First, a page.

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DA won’t pursue attempted murder charges

Prosecutors have decided not to pursue attempted murder charges against a Reno man arrested Friday in front of McDonald’s.

Jonnie Lynn Seely Jr., a 29-year-old veteran of the Iraq War, was unarmed at the time of his arrest in front of the Nevada Highway restaurant. According to police, he was planning to meet his father, whom he wanted to kill, in an attempt to retrieve three military medals.

He was arrested on a tip from Mohave County (Ariz.) sheriff’s office, which had been in contact with a family member, that Seely planned to kill his father.

A search warrant executed on a vehicle registered to Seely recovered a pair of firearms.

However, the Clark County district attorney’s office decided to file a single charge of resisting a police officer, a misdeamenor.

The fact Seely did not have any weapons on him when he was arrested coming out of McDonald’s, where he was to meet his father, was a factor.

Chief Deputy District Attorney Lynn Robinson said the office believed there was not enough evidence for the attempted murder charge to stand up in court.

“Attempt murder is a charge of specific intent and you have to have an act in furtherance of it,” Robinson said. “What he did was say he was going to kill his dad ... but he didn’t really make an act of furtherance of it. Attempt murder is a very hard charge to prove”

Boulder City Justice of Peace Victor Miller released Seely on Tuesday for four days time served for the resisting a public officer charge.

Seely, wearing blue clothing of the Clark County Detention Center and handcuffed at the waist, told Miller that he’d only come to Boulder City to retrieve from his father medals he had earned.

“I had no intent to do anything other than get my military awards,” he told Miller.

Seely, who said he had been stabbed while in the military, told the court that he’d tried to get his father to mail the medals, but his dad was “keeping them for leverage against me.”

When Miller asked him what the father would need leverage for, Seely responded, “I don’t know.”

According to the police report, Seely had been threatening to kill his father by phone text and verbal threats. It is unclear from the police report to whom he made the threats.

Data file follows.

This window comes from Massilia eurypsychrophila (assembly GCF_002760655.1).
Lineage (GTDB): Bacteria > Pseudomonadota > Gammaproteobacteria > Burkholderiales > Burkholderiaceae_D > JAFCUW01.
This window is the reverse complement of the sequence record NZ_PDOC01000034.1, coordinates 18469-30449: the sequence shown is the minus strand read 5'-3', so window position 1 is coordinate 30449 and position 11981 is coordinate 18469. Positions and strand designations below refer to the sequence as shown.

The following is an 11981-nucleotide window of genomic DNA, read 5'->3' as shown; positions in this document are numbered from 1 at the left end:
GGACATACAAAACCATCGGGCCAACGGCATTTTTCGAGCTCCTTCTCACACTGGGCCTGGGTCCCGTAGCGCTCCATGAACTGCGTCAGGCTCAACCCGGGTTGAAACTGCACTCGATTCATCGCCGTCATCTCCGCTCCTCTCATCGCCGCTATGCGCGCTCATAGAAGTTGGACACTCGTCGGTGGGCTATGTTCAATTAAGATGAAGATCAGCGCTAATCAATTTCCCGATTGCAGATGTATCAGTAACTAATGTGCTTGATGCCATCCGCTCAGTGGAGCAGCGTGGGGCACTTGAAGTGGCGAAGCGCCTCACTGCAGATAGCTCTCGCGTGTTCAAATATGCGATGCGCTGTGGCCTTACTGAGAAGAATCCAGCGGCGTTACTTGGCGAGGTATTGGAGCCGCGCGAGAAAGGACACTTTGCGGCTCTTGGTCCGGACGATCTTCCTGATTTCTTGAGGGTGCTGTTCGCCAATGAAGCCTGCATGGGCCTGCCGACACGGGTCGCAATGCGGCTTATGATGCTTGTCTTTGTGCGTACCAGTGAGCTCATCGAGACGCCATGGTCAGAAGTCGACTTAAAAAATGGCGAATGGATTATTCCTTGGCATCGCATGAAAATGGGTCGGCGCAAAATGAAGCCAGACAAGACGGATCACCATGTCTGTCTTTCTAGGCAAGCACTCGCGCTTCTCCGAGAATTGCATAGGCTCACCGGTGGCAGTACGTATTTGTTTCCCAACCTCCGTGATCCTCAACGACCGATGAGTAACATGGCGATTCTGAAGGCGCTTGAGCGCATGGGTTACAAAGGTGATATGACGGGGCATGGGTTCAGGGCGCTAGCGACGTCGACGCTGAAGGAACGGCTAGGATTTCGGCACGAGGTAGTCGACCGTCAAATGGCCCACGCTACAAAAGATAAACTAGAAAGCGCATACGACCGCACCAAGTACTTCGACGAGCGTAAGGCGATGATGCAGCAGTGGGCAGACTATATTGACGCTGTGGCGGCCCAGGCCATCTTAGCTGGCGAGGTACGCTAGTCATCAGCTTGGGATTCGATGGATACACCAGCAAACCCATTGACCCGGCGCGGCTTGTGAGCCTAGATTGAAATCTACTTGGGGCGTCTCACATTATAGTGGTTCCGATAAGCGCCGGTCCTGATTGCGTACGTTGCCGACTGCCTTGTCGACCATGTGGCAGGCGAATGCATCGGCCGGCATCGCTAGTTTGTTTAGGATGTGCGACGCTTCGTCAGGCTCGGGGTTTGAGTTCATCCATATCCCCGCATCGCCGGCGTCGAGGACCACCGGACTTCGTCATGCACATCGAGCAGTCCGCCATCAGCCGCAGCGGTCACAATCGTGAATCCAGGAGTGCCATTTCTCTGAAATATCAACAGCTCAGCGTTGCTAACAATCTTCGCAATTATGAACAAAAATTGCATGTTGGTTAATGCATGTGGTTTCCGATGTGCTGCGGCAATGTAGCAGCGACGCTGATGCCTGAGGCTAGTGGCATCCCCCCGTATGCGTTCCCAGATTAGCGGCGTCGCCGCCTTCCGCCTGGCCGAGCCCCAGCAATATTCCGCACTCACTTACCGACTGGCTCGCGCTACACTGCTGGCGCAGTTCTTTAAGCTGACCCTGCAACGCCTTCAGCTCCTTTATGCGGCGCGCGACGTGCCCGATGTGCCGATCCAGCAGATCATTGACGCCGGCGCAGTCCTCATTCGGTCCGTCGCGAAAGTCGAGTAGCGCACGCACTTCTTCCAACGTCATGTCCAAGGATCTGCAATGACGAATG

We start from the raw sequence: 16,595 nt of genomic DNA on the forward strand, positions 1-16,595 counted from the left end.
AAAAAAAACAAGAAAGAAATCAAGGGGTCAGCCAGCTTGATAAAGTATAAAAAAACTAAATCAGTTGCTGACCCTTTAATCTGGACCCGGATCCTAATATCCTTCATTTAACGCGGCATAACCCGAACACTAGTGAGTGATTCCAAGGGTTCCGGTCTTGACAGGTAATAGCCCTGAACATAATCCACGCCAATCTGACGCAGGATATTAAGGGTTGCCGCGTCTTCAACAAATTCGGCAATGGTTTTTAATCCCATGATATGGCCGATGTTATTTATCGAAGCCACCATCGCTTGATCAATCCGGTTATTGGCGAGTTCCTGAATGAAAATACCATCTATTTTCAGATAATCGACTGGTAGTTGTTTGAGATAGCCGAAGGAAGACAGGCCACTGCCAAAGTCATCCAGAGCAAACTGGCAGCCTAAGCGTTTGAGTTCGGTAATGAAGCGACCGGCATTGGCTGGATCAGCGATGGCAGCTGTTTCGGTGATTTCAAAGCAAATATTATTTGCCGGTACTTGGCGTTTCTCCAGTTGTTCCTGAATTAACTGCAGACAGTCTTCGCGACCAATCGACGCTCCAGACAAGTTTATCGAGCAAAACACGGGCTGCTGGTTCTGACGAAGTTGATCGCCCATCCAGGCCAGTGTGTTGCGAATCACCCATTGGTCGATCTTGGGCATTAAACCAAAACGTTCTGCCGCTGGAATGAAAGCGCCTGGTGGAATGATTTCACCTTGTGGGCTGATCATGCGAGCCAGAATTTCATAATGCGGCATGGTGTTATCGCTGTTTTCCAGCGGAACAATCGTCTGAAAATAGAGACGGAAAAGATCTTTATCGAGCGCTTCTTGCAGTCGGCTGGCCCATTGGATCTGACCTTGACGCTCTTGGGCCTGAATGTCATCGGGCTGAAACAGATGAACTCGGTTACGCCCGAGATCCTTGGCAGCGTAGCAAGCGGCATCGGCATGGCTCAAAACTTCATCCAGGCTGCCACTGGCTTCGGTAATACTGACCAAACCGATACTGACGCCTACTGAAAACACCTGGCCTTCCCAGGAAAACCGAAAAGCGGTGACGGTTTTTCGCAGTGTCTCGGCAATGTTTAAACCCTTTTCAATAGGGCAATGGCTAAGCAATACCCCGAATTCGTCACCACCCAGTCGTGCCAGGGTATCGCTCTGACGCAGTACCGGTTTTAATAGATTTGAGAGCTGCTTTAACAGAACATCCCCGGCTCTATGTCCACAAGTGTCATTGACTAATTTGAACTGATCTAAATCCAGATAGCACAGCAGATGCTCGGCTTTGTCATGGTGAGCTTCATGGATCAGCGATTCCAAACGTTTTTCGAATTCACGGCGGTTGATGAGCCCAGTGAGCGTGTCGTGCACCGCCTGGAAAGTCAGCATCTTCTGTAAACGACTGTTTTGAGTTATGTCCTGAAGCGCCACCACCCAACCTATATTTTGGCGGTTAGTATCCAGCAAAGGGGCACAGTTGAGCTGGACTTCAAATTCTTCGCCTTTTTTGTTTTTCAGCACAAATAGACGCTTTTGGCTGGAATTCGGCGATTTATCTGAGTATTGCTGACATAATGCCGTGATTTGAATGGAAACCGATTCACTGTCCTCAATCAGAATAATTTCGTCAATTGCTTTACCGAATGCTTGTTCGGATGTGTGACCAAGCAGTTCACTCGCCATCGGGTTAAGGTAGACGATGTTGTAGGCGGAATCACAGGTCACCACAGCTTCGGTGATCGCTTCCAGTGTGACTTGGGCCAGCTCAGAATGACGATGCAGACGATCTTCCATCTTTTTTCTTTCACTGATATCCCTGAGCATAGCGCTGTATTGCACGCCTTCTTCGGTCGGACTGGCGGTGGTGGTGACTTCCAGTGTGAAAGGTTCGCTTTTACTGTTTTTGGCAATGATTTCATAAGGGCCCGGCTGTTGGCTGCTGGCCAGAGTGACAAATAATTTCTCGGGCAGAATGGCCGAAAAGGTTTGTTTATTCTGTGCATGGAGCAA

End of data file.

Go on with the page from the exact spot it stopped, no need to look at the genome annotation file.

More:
Mohave police contacted Boulder City police June 12 after receiving a tip from a family member that Seely planned to “kill–shoot” his father two days later. It is unclear from the report if the father lives in Boulder City.

“On Friday, local police learn the father is on his way to McDonald’s on Nevada Highway to meet Seely,” the police report says. “When an officer approaches the suspect, Seely begins yelling expletives at the officer, claiming ‘I don’t have to tell you anything.’ ”

According to the report, a “small crowd of McDonald’s patrons began to form watching the disturbance while police are unsure if Seely has any weapons on him.”

After refusing to identify himself or cooperate with police, Seely was arrested by two officers.

According to statements at the scene from the father, Seely had “threatened to bring a ‘posse’ — from Reno — to beat” the father, then shoot him. The father also said a threat was made to burn down his house.

Robinson said that despite the fact Seely drove from Reno and made verbal threats, the fact he left the guns in his car at McDonald’s when he knew he was going to meet his dad would be important in court.

“We didn’t feel we could prove beyond a reasonable doubt,” she said. “We have to prove all of the facts surrounding what happened at the moment at the McDonald’s. That we just couldn’t do.”

Miller told Seely on Tuesday the best way to recover the three medals would be to file a criminal complaint.

According to police dispatch reports, attempts to call McDonald’s before the incident went unanswered.

Additionally, Seely first planned to meet his father in front of the police station on Arizona Street on Friday. Police were told by Mohave police that whoever survived the ensuing duel planned to commit suicide by cop, the dispatch report said.

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